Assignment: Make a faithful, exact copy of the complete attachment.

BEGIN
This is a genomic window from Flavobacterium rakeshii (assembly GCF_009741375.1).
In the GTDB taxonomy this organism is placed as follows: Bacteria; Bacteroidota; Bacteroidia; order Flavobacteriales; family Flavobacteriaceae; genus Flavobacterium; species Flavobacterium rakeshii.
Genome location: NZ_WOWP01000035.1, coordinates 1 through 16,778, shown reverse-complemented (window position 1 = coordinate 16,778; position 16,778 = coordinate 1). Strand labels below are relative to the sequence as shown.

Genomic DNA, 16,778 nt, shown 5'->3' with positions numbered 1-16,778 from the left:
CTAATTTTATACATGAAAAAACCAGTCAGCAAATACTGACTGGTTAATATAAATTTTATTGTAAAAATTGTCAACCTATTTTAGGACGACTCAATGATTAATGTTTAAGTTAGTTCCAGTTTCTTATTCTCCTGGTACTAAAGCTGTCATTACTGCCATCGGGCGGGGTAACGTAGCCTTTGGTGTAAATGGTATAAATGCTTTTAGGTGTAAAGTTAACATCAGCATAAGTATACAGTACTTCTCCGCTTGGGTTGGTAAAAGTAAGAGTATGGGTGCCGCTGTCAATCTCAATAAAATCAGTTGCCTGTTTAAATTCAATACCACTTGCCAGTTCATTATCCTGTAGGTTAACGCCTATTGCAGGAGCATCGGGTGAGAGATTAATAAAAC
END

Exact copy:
This is a genomic window from Flavobacterium rakeshii (assembly GCF_009741375.1).
In the GTDB taxonomy this organism is placed as follows: Bacteria; Bacteroidota; Bacteroidia; order Flavobacteriales; family Flavobacteriaceae; genus Flavobacterium; species Flavobacterium rakeshii.
Genome location: NZ_WOWP01000035.1, coordinates 1 through 16,778, shown reverse-complemented (window position 1 = coordinate 16,778; position 16,778 = coordinate 1). Strand labels below are relative to the sequence as shown.

Genomic DNA, 16,778 nt, shown 5'->3' with positions numbered 1-16,778 from the left:
CTAATTTTATACATGAAAAAACCAGTCAGCAAATACTGACTGGTTAATATAAATTTTATTGTAAAAATTGTCAACCTATTTTAGGACGACTCAATGATTAATGTTTAAGTTAGTTCCAGTTTCTTATTCTCCTGGTACTAAAGCTGTCATTACTGCCATCGGGCGGGGTAACGTAGCCTTTGGTGTAAATGGTATAAATGCTTTTAGGTGTAAAGTTAACATCAGCATAAGTATACAGTACTTCTCCGCTTGGGTTGGTAAAAGTAAGAGTATGGGTGCCGCTGTCAATCTCAATAAAATCAGTTGCCTGTTTAAATTCAATACCACTTGCCAGTTCATTATCCTGTAGGTTAACGCCTATTGCAGGAGCATCGGGTGAGAGATTAATAAAAC